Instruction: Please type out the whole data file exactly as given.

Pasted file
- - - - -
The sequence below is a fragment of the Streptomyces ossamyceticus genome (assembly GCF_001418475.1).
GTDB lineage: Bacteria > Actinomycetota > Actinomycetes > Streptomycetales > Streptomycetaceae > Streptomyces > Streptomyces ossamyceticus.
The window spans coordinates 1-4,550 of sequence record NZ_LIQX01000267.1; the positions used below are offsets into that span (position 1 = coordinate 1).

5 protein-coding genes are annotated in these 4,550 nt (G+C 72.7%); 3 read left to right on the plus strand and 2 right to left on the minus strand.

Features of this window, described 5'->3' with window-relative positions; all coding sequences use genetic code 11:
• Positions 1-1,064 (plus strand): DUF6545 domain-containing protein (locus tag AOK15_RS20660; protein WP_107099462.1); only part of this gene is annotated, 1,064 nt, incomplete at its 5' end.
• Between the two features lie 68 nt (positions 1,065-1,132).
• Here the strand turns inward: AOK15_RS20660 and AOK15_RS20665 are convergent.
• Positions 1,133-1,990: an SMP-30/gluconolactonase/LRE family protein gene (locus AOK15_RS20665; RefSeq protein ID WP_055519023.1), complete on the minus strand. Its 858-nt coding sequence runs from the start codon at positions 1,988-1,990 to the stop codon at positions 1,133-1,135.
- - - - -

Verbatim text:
The sequence below is a fragment of the Streptomyces ossamyceticus genome (assembly GCF_001418475.1).
GTDB lineage: Bacteria > Actinomycetota > Actinomycetes > Streptomycetales > Streptomycetaceae > Streptomyces > Streptomyces ossamyceticus.
The window spans coordinates 1-4,550 of sequence record NZ_LIQX01000267.1; the positions used below are offsets into that span (position 1 = coordinate 1).

5 protein-coding genes are annotated in these 4,550 nt (G+C 72.7%); 3 read left to right on the plus strand and 2 right to left on the minus strand.

Features of this window, described 5'->3' with window-relative positions; all coding sequences use genetic code 11:
• Positions 1-1,064 (plus strand): DUF6545 domain-containing protein (locus tag AOK15_RS20660; protein WP_107099462.1); only part of this gene is annotated, 1,064 nt, incomplete at its 5' end.
• Between the two features lie 68 nt (positions 1,065-1,132).
• Here the strand turns inward: AOK15_RS20660 and AOK15_RS20665 are convergent.
• Positions 1,133-1,990: an SMP-30/gluconolactonase/LRE family protein gene (locus AOK15_RS20665; RefSeq protein ID WP_055519023.1), complete on the minus strand. Its 858-nt coding sequence runs from the start codon at positions 1,988-1,990 to the stop codon at positions 1,133-1,135.